Saturday, 16 May, 2009, Stage 8 official description:
The Morbegno to Bergamo stage takes place entirely in Lombardy. Still in Valtellina, the stage gets underway in Morbegno, the town’s first appearance at the Giro d’Italia since, when the 14th stage beginning in Turin concluded here. Victory that day went to Franco Ballerini, the current manager of the Italian national cycling squad, and proved to be his only stage win in the Giro, although the powerful road specialist was strongly affected by a pollen allergy at the time. The following day saw the Morbegno-Aprica stage.
This important town in the Lower Valtellina, at the outlet of the Val Gerola, is home to a wide range of economic activities with its mechanical, textiles, and food industries. Also of particular note are the agricultural and cheese (the famous bitto) industry, and other significant specialities.
Ezio Vanoni, an important Second World War politician, was born here.
The architectural styles visible in the town centre are typical of those found in the inhabited areas of the Valtellina, with a number of significant artistic works found above all in religious buildings. Morbegno also marks the beginning of the road that leads to San Marco Pass, which connects Valtellina with Val Brembana, in the province of Bergamo, a road that has featured several times in the Giro d’Italia in the last few years.
This time, however, the route heads towards Colico, at the beginning of Lake Como, skirting the eastern bank and passing under the magnificent Benedictine Abbey in Piona, before reaching Dervio. Aside from the spectacular views it affords of the lake it stands over, Bellano is also known for the horrible left turn that precedes the climb towards Tartavalle, a classic of the Giro di Lombardia. The pack passes through the Valsassina and then, after Moggio, takes on the previously unchartered climb at Culmine di San Pietro – known locally as ‘la Culmine’ (‘the peak’) – under the Grigne mountain complex, which connects the Valsassina, in the province of Lecco, with the Val Taleggio (which gives its name to the famous cheese), in the province of Bergamo. Not too arduous in terms of its steepness, this climb is very winding, as is the descent that follows. Next up is the sprint at Forcella di Bura, Sedrina – birthplace of cyclist Felice Gimondi in 1942 – and then a long stretch through the Bergamo plains via Seriate, Sarnico – towards Lake Iseo -, the slope at Solto Collina, and Lake Endine, before the cyclists take on the climb at the Colle del Gallo, already tackled several times in the Giro di Lombardia. It is then on to Albino, Nembro, Torre Boldone and Bergamo, with the classic ride through ‘Città Alta’ and a sprint at Boccola before arriving in the town centre on the main road, the Sentierone. The ‘città dei Mille’ and its province has long been associated with its passion and flair for cycling. A flair that is also expressed in the economic, productive and cultural activities of Bergamo and its territory.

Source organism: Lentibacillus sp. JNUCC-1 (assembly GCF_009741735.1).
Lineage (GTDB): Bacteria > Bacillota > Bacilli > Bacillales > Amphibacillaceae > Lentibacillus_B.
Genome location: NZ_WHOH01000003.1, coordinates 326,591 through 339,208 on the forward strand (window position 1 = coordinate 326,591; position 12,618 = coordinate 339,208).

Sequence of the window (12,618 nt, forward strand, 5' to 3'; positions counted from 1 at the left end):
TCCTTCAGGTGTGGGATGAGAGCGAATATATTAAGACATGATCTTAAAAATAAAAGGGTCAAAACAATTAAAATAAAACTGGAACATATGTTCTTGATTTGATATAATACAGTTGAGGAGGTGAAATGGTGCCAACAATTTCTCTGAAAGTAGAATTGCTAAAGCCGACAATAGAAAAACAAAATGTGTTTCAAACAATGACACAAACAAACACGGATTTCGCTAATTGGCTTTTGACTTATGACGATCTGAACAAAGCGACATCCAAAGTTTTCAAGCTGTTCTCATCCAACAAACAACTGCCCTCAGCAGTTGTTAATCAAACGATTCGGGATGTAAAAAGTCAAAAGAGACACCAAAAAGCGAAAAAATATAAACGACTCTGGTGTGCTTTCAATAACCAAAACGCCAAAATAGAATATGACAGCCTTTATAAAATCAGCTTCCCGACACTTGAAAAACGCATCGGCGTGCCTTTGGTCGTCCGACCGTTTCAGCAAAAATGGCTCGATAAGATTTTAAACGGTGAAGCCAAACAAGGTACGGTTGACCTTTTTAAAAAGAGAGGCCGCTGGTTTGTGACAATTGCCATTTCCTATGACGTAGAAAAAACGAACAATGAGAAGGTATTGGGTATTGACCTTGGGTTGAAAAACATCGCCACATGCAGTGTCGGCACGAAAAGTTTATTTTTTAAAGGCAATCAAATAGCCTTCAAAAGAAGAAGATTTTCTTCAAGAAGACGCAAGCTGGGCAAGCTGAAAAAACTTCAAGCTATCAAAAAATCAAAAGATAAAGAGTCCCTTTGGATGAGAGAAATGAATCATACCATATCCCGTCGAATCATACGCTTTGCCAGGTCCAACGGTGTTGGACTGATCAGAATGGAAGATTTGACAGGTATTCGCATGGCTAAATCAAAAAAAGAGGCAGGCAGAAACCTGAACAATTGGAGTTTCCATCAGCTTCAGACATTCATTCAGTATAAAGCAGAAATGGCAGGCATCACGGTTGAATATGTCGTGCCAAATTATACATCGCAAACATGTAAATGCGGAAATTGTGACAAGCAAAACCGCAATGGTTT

Diego Marabelli in 1938, Oreste Conte in ’52, Felice Gimondi, ahead of Eddy Merckx, in ’76, Giuseppe Saronni in the half-stage in 1983 and Stefano Garzelli in 2007 are the previous winners of Giro stages to conclude in Bergamo. A city and a province with a wide range of attractions spread across a varied territory that attracts all forms of tourism in all seasons.
In recent years the Giro d’Italia has passed regularly through the Bergamo area, mirroring the initiative of a structured local association - Promoeventi Sport – which promotes the local territory with great expertise. The ‘corsa rosa’ is viewed as an ideal initiative for promoting and identifying the culture, the passion and the various businesses in the zones that it passes through.
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